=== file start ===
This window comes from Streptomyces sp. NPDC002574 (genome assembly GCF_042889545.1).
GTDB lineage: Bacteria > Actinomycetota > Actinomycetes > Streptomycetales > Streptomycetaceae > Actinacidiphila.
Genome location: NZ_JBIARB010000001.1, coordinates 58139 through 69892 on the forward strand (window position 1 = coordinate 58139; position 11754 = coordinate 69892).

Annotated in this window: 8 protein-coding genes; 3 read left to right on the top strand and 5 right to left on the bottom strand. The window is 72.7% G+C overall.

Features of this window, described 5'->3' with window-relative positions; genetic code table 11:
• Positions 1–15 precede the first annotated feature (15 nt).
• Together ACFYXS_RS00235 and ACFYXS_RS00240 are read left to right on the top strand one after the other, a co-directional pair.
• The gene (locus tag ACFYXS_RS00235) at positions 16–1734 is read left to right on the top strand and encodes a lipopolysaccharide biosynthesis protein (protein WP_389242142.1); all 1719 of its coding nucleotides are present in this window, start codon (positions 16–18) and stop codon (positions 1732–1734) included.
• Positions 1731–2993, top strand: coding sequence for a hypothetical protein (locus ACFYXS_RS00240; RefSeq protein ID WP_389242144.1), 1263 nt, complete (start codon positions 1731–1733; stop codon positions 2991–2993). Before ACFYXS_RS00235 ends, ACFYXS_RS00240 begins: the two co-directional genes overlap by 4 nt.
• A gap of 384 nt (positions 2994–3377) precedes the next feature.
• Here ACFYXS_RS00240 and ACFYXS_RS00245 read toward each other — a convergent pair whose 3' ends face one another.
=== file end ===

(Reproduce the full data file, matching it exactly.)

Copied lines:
This window comes from Streptomyces sp. NPDC002574 (genome assembly GCF_042889545.1).
GTDB lineage: Bacteria > Actinomycetota > Actinomycetes > Streptomycetales > Streptomycetaceae > Actinacidiphila.
Genome location: NZ_JBIARB010000001.1, coordinates 58139 through 69892 on the forward strand (window position 1 = coordinate 58139; position 11754 = coordinate 69892).

Annotated in this window: 8 protein-coding genes; 3 read left to right on the top strand and 5 right to left on the bottom strand. The window is 72.7% G+C overall.

Features of this window, described 5'->3' with window-relative positions; genetic code table 11:
• Positions 1–15 precede the first annotated feature (15 nt).
• Together ACFYXS_RS00235 and ACFYXS_RS00240 are read left to right on the top strand one after the other, a co-directional pair.
• The gene (locus tag ACFYXS_RS00235) at positions 16–1734 is read left to right on the top strand and encodes a lipopolysaccharide biosynthesis protein (protein WP_389242142.1); all 1719 of its coding nucleotides are present in this window, start codon (positions 16–18) and stop codon (positions 1732–1734) included.
• Positions 1731–2993, top strand: coding sequence for a hypothetical protein (locus ACFYXS_RS00240; RefSeq protein ID WP_389242144.1), 1263 nt, complete (start codon positions 1731–1733; stop codon positions 2991–2993). Before ACFYXS_RS00235 ends, ACFYXS_RS00240 begins: the two co-directional genes overlap by 4 nt.
• A gap of 384 nt (positions 2994–3377) precedes the next feature.
• Here ACFYXS_RS00240 and ACFYXS_RS00245 read toward each other — a convergent pair whose 3' ends face one another.